Okay, House of Bishops of 2017 – in House of Bishops 1980s and 1990s there were bishops, gay and straight (and easier for those who were straight) who communicated absolute empathy with me and my sexuality with no trace of the distancing, discomfort and judgement that is present throughout today’s report. In the eighties and nineties I was open to and had enriching pastoral support from and conversations with Peter Selby, Richard Harries, Martin Wharton, Ronnie Bowlby, Robert Williamson, David Stancliffe, Christopher Herbert, Jim Thompson and others.
Why are today’s members of the House of Bishops so inadequate that they can “barely fathom” the immense capacity of LGBTI people for joy and pain, created in the divine image. Why has it become so difficult for Nicholas Holtam and Robert Atwell, both of whom were in training at Westcott House in the seventies with me?
Pastoral Advisory Group
In response to the General Synod’s rejection of the House of Bishops’ paper in February, the bishops proposed two actions. The first was to create a group to “advise dioceses on pastoral issues concerning human sexuality so that we can make explicit our commitment to show the love of Christ to all people, regardless of gender or sexual identity.
In 1991 at the Southwark Diocesan Conference in Caister, a group of LGBTI people met and formed what became the Southwark Diocese Lesbian and Gay Support Network, commonly known as SLAGS. We LGBTI members of the diocese took the initiative, we organised regular meetings, invited bishops to engage with us, helped research and write a teaching document, organised barbecues and parties. Some of us were involved with the Clergy Consultation and LGCM. In 1991 we had the competence and wisdom to organise ourselves, care for each other, teach the church about our experience, and represent ourselves to the hierarchy. Have we regressed so much in the twenty-six years since then that we now dependent on the bishops to create a group to advise the dioceses on pastoral issues concerning human sexuality?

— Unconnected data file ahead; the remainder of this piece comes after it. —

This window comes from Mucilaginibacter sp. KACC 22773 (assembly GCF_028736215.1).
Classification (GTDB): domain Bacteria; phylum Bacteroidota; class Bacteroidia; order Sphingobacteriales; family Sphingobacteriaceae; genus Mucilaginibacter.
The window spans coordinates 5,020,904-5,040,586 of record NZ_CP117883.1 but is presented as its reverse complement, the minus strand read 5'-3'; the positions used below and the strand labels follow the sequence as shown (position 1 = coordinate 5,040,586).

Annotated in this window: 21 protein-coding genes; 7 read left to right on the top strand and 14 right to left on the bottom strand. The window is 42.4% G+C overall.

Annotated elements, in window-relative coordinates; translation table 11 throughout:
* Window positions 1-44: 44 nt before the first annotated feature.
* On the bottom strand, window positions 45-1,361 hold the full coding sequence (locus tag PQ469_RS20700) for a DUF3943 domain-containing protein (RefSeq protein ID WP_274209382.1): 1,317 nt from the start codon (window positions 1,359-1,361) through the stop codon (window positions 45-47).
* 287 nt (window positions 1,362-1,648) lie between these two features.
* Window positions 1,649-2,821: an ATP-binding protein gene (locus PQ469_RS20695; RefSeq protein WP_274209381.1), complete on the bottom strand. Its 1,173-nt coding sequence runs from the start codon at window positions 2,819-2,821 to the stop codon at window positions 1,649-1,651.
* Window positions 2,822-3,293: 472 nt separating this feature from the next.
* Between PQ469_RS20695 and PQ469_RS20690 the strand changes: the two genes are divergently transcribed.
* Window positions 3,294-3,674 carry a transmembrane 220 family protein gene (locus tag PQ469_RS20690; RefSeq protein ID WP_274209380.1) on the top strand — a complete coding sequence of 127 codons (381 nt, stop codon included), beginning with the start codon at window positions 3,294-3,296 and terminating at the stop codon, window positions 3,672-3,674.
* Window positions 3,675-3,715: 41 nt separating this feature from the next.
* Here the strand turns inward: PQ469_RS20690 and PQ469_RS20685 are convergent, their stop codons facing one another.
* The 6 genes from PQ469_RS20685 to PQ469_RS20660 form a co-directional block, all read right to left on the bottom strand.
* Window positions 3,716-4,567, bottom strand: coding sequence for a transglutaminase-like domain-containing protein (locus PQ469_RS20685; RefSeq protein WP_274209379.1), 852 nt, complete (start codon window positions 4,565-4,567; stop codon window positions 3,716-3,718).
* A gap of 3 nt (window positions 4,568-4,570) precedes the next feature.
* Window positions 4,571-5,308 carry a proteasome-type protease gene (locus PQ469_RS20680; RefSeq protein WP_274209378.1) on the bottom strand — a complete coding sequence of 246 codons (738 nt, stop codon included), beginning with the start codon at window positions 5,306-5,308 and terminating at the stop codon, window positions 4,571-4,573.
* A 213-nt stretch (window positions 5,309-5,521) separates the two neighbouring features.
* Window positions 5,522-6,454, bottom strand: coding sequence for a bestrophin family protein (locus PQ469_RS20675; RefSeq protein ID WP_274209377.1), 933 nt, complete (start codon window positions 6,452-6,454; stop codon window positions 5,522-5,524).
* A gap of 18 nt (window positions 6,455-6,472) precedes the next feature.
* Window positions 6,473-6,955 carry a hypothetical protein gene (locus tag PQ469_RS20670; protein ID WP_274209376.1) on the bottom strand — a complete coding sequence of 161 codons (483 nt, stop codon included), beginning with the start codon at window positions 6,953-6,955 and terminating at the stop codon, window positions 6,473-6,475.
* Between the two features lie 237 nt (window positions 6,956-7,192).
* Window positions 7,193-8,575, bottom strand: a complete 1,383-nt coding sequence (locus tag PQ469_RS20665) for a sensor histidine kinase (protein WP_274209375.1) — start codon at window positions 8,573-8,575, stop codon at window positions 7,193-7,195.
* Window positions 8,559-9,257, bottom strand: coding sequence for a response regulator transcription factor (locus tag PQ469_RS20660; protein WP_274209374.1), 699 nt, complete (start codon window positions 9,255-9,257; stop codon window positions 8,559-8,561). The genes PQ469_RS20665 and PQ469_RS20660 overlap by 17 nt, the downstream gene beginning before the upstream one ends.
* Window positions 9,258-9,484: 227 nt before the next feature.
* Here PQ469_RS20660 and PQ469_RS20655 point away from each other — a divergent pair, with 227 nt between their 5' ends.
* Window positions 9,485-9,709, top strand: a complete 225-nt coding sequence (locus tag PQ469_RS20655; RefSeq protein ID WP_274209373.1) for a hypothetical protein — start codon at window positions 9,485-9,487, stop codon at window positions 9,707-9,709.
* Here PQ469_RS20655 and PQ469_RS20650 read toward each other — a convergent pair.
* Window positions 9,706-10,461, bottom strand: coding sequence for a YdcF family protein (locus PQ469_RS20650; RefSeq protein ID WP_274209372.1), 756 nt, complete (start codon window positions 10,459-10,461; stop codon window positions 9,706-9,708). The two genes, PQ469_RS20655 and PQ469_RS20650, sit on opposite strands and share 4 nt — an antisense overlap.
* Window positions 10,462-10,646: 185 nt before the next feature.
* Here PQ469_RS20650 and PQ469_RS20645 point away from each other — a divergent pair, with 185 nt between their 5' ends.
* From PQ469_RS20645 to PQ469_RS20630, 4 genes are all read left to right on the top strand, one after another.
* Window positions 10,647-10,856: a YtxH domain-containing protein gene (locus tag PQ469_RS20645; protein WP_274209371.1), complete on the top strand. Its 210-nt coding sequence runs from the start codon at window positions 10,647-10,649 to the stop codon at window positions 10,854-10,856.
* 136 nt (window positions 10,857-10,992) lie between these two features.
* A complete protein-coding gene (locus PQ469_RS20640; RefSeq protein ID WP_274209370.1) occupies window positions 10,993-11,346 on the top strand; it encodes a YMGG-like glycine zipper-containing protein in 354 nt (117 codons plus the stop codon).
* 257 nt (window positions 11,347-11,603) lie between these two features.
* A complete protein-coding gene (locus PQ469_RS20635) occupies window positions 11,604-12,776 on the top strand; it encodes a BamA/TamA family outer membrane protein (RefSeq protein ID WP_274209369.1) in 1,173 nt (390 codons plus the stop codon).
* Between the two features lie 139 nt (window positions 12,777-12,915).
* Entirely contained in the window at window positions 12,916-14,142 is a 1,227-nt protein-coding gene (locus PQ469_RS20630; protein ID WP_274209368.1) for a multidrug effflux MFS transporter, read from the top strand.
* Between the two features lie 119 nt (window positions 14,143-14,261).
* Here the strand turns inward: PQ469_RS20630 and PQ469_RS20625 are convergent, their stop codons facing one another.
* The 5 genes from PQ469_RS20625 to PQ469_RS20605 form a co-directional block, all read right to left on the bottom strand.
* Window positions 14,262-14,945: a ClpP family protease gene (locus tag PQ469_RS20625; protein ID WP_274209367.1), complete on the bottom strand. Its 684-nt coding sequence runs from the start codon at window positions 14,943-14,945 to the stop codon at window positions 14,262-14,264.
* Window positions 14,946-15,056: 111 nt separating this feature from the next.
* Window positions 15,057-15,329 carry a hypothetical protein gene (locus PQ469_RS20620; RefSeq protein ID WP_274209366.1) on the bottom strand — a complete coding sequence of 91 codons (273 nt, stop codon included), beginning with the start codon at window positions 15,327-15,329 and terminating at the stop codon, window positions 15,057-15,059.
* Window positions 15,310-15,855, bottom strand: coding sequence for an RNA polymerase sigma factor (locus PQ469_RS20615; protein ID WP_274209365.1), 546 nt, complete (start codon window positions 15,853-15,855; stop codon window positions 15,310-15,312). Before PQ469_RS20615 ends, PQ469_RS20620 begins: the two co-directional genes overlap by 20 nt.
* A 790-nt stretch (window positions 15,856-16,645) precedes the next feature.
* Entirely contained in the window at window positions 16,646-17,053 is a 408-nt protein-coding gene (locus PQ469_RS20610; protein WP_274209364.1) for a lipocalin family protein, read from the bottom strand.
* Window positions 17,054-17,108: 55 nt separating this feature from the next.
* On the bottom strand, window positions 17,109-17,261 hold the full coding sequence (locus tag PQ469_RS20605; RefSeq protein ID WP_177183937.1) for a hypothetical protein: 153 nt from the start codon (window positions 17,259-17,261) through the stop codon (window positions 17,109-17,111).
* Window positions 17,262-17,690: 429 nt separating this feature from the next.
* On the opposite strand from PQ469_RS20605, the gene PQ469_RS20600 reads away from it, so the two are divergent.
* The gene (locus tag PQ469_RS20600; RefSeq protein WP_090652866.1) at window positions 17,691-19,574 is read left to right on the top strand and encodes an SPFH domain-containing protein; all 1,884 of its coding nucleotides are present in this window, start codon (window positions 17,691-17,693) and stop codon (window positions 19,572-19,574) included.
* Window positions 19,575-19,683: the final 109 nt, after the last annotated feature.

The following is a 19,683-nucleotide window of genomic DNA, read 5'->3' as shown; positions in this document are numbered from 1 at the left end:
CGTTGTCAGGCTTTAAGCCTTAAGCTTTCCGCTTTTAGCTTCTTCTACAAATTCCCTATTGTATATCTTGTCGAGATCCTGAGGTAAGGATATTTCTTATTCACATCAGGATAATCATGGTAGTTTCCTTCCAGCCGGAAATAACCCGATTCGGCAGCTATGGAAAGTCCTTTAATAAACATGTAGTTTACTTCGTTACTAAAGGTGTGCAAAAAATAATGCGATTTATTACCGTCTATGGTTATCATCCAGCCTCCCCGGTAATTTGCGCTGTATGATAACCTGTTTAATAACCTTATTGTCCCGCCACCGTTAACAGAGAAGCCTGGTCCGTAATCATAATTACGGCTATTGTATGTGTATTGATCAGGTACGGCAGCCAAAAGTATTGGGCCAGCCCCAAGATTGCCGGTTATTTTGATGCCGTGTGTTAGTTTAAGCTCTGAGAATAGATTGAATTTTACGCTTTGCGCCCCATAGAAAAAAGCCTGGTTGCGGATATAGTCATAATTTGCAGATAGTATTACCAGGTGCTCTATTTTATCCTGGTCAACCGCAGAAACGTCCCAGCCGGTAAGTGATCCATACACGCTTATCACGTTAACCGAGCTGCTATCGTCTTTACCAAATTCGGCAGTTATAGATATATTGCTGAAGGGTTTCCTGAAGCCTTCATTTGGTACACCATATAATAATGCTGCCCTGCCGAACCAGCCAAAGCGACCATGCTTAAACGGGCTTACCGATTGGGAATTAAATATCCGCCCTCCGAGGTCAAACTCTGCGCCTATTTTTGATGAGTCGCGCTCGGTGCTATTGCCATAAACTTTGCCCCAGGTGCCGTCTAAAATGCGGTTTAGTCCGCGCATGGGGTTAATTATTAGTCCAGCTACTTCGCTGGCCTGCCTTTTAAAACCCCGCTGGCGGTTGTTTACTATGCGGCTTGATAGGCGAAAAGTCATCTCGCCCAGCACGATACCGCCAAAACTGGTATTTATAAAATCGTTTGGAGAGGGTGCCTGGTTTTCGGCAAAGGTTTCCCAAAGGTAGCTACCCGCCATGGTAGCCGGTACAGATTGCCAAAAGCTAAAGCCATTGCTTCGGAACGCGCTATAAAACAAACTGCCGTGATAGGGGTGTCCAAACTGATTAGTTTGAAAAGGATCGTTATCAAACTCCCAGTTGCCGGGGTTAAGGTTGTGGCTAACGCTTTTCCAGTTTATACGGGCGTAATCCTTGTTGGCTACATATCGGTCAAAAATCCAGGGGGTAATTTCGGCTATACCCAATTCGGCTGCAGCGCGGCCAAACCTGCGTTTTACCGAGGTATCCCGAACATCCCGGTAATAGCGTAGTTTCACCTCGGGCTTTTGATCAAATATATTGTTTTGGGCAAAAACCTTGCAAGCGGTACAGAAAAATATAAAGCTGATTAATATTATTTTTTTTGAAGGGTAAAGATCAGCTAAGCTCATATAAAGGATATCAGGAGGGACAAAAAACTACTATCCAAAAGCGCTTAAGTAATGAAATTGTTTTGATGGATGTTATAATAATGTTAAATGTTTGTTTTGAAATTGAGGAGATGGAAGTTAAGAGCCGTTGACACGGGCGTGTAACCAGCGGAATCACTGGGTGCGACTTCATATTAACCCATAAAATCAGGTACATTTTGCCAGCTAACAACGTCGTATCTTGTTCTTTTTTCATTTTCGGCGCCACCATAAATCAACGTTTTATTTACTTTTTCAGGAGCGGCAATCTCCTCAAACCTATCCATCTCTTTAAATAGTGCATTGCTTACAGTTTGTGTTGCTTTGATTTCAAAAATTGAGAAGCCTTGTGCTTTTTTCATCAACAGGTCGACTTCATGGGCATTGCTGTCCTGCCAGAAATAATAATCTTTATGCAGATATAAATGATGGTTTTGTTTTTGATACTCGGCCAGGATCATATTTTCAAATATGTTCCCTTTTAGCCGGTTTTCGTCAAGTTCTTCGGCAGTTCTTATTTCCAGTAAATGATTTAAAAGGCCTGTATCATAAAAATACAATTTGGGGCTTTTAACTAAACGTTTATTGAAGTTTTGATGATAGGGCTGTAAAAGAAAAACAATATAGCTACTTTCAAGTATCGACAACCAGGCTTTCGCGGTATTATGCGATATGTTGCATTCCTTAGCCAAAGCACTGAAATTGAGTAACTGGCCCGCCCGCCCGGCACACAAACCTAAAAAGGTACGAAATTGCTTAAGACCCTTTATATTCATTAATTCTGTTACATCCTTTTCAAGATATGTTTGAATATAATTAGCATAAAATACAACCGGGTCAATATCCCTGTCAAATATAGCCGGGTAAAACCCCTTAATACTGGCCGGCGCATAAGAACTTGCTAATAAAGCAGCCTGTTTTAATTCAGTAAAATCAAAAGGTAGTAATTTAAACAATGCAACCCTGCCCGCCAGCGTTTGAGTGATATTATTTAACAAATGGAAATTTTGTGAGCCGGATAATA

This is to me unbelievable patronising and regressive. It is happening because the bishops want to exert total control over the process. They are victims of the church’s culture and clan wars, and we LGBTI people are collateral damage.
Episcopal Teaching Document Group
Today’s paper is honest in recognising that the need for yet another teaching document is the result of human sexuality remaining so problematic within the church because of “deep disagreements regarding the understanding of scripture, Christian doctrine Christian ethics, and the nature of the church.”
The presence of LGBTI people in the church has become more problematic for a number of reasons:
- Homosexuality has become the focus of dissent within the Church of England since 1987 when, instead of publishing the Osborne report in England and instead of acting on Resolution 1 of the 1988 Lambeth Conference, Synod debated an anti-gay motion proposed by Tony Higton